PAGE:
DURHAM, N.C. — For one night — the last night — it was just as good as it ever was.
Maryland will head to the Big Ten next year and will not likely face Duke again in the regular season for a very long time, unless the ACC-Big Ten scheduling gods have a sense of humor, of course. But in a 69-67 Duke win to conclude the ACC rivalry, it went out with a bang.
Duke and Maryland, in its heyday, was special. It hasn’t been nearly as special for the last decade or so. Maryland, following a 2002 national title, never was quite able to maintain the success it had from 1998-02. In the 11 seasons since the title, the Terps have made the NCAA Tournament five times and have advanced past the Round of 32 just once (2003, Sweet 16 appearance). They are currently stuck in a three-year drought, and counting, with this year’s only hope being an auto-bid.
Duke, of course, is Duke. As we all know. With the exception of a hiccup or two, nothing has changed. A hiccup for Duke, though, is considered a 3-seed or worse in the NCAA Tournament and an early exit.
The Terps returned most of their talent from last year’s group, which showed a lot of promise, but it hasn’t materialized this year. Duke? Maybe even a tick better in terms of the talent on this roster, even if it isn’t as experienced as last year’s Elite Eight-bound group. The Blue Devils are No. 8 in the country and rising, and is now 20-5 overall (9-3 ACC). Maryland is 14-12 and 6-7 in the ACC. But for awhile on Saturday night, in Maryland’s final trip to Cameron Indoor Stadium as an ACC member, the gap was indistinguishable.
As former Maryland star Juan Dixon sat watching, the Terps looked more like the classic Maryland teams from the years when this rivalry was special than the last six teams that have come to Cameron, shell-shocked (no pun intended) and thrashed by superior Duke teams.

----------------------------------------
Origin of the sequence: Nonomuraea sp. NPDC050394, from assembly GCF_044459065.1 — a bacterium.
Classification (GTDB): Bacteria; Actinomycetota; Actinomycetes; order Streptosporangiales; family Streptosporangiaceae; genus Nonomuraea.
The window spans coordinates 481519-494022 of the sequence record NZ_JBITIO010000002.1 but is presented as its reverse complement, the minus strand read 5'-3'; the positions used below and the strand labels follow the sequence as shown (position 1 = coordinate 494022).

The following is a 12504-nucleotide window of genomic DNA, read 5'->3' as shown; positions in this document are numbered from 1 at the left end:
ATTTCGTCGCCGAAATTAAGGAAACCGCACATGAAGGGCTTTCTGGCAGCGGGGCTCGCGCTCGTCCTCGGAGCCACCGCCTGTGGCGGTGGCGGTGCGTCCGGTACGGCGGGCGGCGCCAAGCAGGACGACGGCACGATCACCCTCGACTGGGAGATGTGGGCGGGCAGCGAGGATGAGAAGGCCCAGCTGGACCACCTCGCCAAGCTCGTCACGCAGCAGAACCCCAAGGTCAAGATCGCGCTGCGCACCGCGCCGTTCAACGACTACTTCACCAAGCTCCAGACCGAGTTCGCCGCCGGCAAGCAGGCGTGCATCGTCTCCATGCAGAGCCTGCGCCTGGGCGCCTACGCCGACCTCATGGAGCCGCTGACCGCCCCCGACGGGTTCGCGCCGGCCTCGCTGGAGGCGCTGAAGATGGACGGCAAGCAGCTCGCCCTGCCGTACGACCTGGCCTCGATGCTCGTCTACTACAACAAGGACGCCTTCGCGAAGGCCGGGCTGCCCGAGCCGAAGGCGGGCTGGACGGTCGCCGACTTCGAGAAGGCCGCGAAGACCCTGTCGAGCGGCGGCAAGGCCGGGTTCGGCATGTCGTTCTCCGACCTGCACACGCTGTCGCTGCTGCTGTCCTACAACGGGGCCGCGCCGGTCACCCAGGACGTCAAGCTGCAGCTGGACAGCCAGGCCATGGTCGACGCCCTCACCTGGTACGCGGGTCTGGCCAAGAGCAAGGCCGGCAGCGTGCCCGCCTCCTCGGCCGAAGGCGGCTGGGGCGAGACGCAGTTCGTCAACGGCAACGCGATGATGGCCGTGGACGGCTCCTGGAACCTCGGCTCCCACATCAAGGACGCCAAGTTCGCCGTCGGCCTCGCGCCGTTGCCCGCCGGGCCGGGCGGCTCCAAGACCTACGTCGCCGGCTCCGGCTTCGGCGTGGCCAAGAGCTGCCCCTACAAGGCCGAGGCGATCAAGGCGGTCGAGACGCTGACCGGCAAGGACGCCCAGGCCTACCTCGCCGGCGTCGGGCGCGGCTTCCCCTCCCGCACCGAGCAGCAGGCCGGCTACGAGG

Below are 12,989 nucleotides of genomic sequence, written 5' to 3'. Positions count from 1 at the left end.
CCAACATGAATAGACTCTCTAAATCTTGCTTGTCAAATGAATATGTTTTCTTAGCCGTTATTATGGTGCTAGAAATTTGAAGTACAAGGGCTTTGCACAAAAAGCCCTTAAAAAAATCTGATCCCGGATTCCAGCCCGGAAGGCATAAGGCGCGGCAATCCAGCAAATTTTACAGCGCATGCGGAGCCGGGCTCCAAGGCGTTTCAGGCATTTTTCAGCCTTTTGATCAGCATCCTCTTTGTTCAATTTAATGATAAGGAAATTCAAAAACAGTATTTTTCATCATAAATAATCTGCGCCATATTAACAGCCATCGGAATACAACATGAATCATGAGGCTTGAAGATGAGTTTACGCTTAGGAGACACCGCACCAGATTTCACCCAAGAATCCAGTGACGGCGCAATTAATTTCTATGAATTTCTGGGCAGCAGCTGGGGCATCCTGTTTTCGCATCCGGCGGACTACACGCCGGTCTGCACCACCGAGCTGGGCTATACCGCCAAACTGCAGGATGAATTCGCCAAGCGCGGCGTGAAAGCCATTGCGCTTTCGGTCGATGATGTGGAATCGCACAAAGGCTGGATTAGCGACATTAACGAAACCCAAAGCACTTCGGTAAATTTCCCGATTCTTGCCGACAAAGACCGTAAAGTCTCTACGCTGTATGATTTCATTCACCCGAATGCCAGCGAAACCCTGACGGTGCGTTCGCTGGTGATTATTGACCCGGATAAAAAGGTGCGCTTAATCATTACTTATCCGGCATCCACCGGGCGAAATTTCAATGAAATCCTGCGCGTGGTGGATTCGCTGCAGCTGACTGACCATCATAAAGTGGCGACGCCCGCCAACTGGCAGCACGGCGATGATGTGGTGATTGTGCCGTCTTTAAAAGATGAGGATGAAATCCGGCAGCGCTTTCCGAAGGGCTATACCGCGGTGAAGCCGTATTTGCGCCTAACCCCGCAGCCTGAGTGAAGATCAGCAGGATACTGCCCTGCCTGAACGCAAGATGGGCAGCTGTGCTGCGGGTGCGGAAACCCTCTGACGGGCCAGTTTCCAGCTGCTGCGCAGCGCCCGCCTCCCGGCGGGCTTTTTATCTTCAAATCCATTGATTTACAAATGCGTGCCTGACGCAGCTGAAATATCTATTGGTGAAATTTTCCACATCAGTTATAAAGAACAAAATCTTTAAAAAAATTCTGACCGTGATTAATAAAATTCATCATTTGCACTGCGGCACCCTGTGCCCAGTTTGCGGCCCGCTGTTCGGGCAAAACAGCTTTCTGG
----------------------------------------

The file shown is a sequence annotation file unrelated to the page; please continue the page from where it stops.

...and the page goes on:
"We played tonight for Maryland. We didn’t play for ourselves," Maryland head coach Mark Turgeon said. "We played for all former coaches, all former players, all former students because we played for Maryland. We knew we weren’t getting them at our place. This was our one chance. We know what it means to Maryland fans. I can’t be more proud of my guys. I hope every Maryland fan feels the same way. I know we’re upset we lost, but our guys gave it all they had."
That’s precisely what made this game special in the past: two great teams battling it out, giving it all they had, fighting for every single inch.
It was Duke overcoming a 10-point deficit with less than a minute to go in College Park in 2001. It was former Maryland point guard Greivis Vasquez coming into Cameron and taunting the Crazies. It was Steve Francis and Joe Smith, Jay Williams and Shane Battier, Steve Blake and Lonny Baxter, J.J. Redick and Chris Duhon and, of course, Gary Williams versus Mike Krzyzewski.
On Saturday, the Crazies even broke out a "Sweat, Gary, sweat" chant for old time’s sake.
In spite of multiple "not our rival" chants from the Crazies — a reference to the fact that Maryland takes the game more seriously than the Blue Devils do, and that Duke’s primary rival is still North Carolina — it didn’t feel like Maryland wasn’t a rival.